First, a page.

The notion of compulsion confuses many people. It’s not all that easy to come up with a precise definition. You’ll find it described as an ‘irresistible’ urge to perform certain behaviors, especially against one’s conscious wishes– ritual hand washing, for instance, among persons with OCD. But that’s not what the addict or alcoholic experiences. In addictions, compulsion refers to what I call the potato chip syndrome– once you’ve had one, your desire for more may actually increase.
Or as the 12 Step slogan goes: ‘One is too many and a thousand is not enough.’
But this is not an urge we would describe as irresistible. In fact, active alcoholics are frequently successful in resisting it, when sufficiently motivated. For instance, to prove to their concerned family members that they can– and are therefore not as far gone as the family may think. Or heroin addicts who dramatically cut down their daily use because they know they’re going to jail in a week and don’t want to be terribly sick. It takes willpower, but contrary to popular belief, addicts and alcoholics have plenty of willpower. It’s just usually pointed in the wrong direction.
What causes that sort of compulsion? We don’t actually know. It’s likely to have basis in the brain, at the cellular and molecular level. I don’t think you can explain it in purely behavioral or psychological terms, though experts have tried.
The phenomenon of compulsive substance use presents a significant challenge to many schools of therapy because they’re philosophically oriented towards an attempt to increase the individual’s control over use, and that’s an approach that often fails. For many, because of compulsion, abstinence may turn out to be easier than re-establishing control.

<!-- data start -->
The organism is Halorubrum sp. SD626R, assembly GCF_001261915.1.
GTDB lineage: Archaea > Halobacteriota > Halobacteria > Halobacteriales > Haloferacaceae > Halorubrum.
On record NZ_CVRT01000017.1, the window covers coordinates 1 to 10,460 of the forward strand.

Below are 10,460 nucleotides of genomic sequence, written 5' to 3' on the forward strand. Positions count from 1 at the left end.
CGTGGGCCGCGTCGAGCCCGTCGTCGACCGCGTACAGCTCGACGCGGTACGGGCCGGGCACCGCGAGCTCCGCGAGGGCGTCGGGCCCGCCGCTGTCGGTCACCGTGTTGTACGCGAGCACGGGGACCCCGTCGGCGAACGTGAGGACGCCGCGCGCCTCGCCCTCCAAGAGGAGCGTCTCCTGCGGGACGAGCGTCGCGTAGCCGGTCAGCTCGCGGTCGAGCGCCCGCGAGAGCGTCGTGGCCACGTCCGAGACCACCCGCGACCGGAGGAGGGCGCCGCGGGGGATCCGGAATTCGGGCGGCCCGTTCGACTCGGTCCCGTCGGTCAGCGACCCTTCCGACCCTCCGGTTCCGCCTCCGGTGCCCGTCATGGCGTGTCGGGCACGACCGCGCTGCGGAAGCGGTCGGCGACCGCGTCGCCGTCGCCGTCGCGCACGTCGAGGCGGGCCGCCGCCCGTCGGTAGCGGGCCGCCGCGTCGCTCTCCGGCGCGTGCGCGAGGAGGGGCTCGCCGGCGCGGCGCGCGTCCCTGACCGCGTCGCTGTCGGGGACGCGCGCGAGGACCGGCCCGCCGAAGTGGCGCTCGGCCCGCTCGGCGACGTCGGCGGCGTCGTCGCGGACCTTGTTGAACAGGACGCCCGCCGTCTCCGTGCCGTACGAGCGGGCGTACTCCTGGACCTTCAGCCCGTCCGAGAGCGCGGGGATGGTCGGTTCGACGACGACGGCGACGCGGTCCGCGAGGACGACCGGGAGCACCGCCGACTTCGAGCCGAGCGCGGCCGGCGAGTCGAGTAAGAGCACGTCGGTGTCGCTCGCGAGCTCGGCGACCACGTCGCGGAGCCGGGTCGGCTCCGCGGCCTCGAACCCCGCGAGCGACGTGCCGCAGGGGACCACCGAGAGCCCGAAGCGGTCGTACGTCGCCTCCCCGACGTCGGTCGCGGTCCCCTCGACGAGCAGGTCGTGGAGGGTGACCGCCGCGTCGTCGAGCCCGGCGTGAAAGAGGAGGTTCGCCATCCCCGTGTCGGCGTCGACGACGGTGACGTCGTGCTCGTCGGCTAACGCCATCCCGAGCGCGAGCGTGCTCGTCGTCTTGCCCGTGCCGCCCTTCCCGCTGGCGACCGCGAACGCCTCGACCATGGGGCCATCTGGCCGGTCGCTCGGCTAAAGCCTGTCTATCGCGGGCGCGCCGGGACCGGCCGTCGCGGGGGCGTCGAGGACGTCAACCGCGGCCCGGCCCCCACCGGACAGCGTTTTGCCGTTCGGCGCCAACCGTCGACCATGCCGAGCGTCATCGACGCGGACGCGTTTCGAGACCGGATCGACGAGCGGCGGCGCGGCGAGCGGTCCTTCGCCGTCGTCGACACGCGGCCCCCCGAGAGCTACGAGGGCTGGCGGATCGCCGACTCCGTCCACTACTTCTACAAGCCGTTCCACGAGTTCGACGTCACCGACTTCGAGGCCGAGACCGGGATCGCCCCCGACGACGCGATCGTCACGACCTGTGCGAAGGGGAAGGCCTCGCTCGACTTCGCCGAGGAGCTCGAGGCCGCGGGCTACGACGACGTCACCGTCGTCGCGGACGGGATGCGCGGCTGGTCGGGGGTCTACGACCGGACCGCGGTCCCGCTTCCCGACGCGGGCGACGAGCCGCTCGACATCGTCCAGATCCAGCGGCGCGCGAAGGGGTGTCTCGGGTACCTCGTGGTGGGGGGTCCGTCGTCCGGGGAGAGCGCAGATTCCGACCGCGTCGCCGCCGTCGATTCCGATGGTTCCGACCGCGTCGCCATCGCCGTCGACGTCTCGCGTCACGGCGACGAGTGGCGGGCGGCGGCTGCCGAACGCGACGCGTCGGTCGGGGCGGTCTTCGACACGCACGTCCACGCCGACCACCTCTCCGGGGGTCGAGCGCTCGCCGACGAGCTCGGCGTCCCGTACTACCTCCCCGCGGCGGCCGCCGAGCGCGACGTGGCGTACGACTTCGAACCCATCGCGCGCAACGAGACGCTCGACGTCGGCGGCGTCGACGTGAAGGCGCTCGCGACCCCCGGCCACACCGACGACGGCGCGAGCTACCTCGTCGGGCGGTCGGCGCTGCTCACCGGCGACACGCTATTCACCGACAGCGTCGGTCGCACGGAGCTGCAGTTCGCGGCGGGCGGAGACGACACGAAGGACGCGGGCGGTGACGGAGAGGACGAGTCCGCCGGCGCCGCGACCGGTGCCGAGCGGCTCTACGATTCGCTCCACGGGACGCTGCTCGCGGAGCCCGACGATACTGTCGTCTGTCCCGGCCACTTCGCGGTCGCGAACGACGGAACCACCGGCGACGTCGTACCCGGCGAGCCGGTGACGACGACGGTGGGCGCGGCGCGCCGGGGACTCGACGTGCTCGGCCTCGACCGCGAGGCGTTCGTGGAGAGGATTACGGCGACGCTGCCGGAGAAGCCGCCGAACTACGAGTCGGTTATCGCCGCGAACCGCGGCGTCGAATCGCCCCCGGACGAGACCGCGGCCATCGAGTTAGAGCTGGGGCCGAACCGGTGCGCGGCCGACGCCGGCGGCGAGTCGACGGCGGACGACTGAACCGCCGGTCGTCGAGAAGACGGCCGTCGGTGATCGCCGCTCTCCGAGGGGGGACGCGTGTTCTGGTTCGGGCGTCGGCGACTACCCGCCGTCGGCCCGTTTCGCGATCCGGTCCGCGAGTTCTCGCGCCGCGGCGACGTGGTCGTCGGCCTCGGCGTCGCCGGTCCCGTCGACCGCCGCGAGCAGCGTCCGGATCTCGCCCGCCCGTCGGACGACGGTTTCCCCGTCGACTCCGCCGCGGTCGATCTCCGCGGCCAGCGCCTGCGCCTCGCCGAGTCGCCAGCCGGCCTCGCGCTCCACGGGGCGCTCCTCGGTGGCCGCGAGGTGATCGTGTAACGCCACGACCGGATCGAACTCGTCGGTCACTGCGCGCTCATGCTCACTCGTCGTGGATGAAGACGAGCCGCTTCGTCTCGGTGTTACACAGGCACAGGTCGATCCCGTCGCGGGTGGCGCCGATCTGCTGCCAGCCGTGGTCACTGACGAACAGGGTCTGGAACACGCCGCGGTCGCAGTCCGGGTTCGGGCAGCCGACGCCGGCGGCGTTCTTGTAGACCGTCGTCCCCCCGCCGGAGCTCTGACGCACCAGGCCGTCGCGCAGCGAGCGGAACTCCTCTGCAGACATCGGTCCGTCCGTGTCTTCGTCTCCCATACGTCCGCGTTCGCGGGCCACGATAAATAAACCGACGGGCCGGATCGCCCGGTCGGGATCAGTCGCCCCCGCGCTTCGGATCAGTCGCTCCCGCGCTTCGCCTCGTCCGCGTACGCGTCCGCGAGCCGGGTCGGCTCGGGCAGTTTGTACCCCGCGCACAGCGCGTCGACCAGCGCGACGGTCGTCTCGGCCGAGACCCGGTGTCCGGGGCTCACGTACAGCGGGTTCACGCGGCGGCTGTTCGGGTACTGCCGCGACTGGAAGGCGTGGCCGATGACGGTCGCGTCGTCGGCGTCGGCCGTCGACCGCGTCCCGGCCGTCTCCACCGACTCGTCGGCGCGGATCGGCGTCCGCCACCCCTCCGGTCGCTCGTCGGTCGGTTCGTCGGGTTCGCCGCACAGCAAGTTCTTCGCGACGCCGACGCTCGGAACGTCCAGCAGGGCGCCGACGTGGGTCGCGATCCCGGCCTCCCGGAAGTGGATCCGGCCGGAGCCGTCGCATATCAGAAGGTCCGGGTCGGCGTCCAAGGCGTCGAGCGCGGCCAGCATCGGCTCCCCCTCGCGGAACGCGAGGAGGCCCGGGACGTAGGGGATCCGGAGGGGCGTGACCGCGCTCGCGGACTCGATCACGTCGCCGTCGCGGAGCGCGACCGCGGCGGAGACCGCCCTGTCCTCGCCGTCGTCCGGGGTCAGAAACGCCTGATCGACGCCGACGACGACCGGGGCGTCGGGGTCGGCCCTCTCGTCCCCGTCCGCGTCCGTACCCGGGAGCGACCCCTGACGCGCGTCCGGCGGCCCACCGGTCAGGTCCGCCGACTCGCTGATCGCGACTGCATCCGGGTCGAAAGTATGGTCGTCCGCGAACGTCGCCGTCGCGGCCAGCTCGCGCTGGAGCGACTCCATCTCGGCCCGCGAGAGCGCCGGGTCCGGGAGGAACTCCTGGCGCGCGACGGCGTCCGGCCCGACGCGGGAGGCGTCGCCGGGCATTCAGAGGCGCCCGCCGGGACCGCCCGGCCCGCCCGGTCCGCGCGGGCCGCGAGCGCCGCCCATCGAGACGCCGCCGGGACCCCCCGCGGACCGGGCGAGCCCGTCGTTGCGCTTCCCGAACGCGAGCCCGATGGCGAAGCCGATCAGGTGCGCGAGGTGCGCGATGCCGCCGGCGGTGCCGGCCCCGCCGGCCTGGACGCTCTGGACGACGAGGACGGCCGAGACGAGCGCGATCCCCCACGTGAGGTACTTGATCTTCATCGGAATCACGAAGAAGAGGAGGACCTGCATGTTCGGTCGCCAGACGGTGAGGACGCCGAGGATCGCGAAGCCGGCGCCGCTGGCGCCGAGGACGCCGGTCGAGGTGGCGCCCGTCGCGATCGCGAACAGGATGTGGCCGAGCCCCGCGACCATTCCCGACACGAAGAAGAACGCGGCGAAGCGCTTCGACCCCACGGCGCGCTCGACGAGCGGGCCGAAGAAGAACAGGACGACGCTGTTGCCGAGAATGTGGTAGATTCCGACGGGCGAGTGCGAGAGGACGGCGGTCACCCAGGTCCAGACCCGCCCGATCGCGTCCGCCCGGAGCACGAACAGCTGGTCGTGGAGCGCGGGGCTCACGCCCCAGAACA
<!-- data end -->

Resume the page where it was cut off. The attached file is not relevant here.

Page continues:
Not that we’ll ever convince some addicts or alcoholics of that. I was reading two accounts from therapists who, after several years of abstinence, insisted on starting to drink again, mostly to prove to themselves that they could. Both claim success and are now actively encouraging others to try a moderation approach– without the years of abstinence they put in, however, so I don’t know how it will work. We’ll see.
One final observation: It’s very difficult for a drinker or drug user who hasn’t experienced this sort of compulsion to relate to one who has. I’m told 80-90% of adults who drink report little or no difficulty in stopping when they want to. The remaining 10%, however, say otherwise. Given the number of Americans who drink, that’s a whole lot of people.
For them, no matter how challenging it may seem, giving up alcohol altogether may still be the most workable solution.